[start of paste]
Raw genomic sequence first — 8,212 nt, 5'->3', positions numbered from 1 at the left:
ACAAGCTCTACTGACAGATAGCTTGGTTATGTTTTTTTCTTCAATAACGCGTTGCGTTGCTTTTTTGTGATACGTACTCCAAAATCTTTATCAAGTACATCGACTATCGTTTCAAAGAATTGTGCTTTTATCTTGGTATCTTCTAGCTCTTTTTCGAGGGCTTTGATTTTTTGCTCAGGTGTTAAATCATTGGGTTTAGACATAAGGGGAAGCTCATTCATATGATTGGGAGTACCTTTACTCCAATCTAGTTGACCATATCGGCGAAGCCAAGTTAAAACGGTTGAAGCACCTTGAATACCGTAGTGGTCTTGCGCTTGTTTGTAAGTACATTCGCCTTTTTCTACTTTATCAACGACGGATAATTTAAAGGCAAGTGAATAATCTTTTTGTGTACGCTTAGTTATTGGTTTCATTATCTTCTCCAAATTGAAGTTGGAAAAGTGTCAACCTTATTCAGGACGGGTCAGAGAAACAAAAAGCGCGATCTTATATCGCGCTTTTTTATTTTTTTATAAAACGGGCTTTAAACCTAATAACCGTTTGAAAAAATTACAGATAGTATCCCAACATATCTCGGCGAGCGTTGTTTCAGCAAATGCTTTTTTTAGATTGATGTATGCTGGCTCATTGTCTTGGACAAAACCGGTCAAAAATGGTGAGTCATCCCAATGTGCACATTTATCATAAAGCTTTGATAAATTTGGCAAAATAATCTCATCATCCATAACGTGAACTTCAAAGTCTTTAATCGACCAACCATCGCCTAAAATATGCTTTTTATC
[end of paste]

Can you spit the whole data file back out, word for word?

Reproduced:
Raw genomic sequence first — 8,212 nt, 5'->3', positions numbered from 1 at the left:
ACAAGCTCTACTGACAGATAGCTTGGTTATGTTTTTTTCTTCAATAACGCGTTGCGTTGCTTTTTTGTGATACGTACTCCAAAATCTTTATCAAGTACATCGACTATCGTTTCAAAGAATTGTGCTTTTATCTTGGTATCTTCTAGCTCTTTTTCGAGGGCTTTGATTTTTTGCTCAGGTGTTAAATCATTGGGTTTAGACATAAGGGGAAGCTCATTCATATGATTGGGAGTACCTTTACTCCAATCTAGTTGACCATATCGGCGAAGCCAAGTTAAAACGGTTGAAGCACCTTGAATACCGTAGTGGTCTTGCGCTTGTTTGTAAGTACATTCGCCTTTTTCTACTTTATCAACGACGGATAATTTAAAGGCAAGTGAATAATCTTTTTGTGTACGCTTAGTTATTGGTTTCATTATCTTCTCCAAATTGAAGTTGGAAAAGTGTCAACCTTATTCAGGACGGGTCAGAGAAACAAAAAGCGCGATCTTATATCGCGCTTTTTTATTTTTTTATAAAACGGGCTTTAAACCTAATAACCGTTTGAAAAAATTACAGATAGTATCCCAACATATCTCGGCGAGCGTTGTTTCAGCAAATGCTTTTTTTAGATTGATGTATGCTGGCTCATTGTCTTGGACAAAACCGGTCAAAAATGGTGAGTCATCCCAATGTGCACATTTATCATAAAGCTTTGATAAATTTGGCAAAATAATCTCATCATCCATAACGTGAACTTCAAAGTCTTTAATCGACCAACCATCGCCTAAAATATGCTTTTTATC